More recently, a divorce after 37 years of marriage set me back on my hiney, right about the time I was considering picking up pen and paper again. It’s hard to write a romance novel when your life is falling down around your ears, so that made the pen and paper get pushed aside again. I didn’t think readers would appreciate me stabbing the hero every other page or every time he said: I will love you forever.
Then last year I had an interesting email from Julie Ortolon, and again I have blogged about this before, but it bears repeating for the butterfly analogy. She said she had been discussing self publishing her backlist books with several other authors who were interested in doing the same thing. She wondered what, if anything, was happening to my early OOP books, to which of course I answered: nothing. She and a few others started an email group and a website to see who else was roving around wondering what to do in this brave new world of ebooks, and BacklistEbooks was formed. It started with about 20 members, and we’re now over a hundred with three loops. A lot of the names I recognize. Some are dinosaurs like me, (pausing to wave and chuckle at Shirl Henke) having been in the business, in print for the past three decades.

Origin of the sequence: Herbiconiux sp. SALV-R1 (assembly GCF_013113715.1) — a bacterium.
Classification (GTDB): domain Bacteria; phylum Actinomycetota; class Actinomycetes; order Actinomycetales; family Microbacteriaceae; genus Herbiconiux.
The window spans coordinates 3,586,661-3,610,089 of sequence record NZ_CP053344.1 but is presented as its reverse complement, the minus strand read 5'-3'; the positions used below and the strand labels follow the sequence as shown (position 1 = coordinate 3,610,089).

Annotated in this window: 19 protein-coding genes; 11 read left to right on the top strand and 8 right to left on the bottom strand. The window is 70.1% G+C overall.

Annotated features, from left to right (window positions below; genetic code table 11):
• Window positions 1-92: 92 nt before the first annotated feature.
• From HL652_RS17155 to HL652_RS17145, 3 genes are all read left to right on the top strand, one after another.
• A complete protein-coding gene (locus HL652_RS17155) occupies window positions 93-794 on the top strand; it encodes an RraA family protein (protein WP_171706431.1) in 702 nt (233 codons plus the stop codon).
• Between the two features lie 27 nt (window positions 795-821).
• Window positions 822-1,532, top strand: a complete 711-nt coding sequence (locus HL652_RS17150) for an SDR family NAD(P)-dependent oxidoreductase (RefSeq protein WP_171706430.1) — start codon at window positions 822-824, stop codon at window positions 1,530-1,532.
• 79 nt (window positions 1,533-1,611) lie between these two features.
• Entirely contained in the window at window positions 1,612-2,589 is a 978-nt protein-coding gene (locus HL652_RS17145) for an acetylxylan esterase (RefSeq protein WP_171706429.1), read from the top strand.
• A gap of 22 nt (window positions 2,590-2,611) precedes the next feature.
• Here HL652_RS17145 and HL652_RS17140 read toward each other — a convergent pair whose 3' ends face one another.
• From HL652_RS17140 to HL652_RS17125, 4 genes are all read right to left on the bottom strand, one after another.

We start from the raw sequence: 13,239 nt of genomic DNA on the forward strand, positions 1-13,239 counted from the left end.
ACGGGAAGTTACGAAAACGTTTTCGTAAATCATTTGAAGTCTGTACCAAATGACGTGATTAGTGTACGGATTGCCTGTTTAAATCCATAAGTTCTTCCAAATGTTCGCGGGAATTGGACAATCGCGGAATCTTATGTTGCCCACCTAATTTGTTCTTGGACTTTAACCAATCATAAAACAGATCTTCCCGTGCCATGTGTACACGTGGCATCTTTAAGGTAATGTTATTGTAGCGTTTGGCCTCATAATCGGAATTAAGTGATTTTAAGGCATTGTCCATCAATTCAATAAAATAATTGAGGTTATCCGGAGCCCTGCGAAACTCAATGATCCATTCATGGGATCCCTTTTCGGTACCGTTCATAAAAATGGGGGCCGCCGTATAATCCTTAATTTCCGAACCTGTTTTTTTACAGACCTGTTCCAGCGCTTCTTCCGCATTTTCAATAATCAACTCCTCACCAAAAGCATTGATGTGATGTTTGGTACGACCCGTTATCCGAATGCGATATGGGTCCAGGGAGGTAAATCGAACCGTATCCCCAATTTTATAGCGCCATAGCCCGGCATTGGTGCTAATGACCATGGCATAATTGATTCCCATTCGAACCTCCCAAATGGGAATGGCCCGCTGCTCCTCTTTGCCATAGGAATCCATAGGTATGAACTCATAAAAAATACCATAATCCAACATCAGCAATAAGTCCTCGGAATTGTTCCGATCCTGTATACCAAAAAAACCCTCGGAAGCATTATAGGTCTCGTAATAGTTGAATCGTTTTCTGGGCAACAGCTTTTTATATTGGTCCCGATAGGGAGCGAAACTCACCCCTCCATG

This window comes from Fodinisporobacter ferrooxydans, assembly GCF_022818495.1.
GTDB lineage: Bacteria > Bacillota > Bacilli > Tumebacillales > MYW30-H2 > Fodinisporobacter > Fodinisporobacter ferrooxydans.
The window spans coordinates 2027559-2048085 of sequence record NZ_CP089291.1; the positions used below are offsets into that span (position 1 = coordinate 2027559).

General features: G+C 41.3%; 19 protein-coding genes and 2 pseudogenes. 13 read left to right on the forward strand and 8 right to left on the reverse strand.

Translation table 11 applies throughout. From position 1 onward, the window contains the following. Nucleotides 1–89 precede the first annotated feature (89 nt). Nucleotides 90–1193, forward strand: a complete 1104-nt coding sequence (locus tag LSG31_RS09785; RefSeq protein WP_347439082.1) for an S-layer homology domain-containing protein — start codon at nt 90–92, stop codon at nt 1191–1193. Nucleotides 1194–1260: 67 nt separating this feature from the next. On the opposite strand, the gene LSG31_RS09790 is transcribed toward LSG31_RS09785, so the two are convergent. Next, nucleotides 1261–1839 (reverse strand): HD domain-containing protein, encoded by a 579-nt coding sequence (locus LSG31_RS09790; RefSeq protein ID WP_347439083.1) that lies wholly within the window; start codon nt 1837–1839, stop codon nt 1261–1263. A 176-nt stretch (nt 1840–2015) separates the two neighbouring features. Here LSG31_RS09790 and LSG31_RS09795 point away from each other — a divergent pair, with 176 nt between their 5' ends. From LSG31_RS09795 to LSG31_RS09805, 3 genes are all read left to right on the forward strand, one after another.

We’re all slowly emerging from the cocoon and becoming butterflies…testing this ebook revolution by first reissuing our backlist books. Some are having remarkable success and everyone is starting to question the logic of publishers who are making very little attempt to keep their authors from breaking out of more and more cocoons. Self pubbed authors have complete control over their covers, something only a lucky few of us had many many years ago. They also have complete freedom to write whatever stories they want to write whether some 20 year old editor fresh out of college thinks its commercial or not. It’s called diversity, all you publishers out there. Not everyone wants to read vampire books, or chick lit, or zombies just because that happens to be the trend at the moment. Regencies have been run into the ground with overkill, as have books about Scotland and Highlanders. Everyone in the 70’s wrote books based on the Civil War until it turned to dust and killed off more reader interest than the armies of the North and South combined.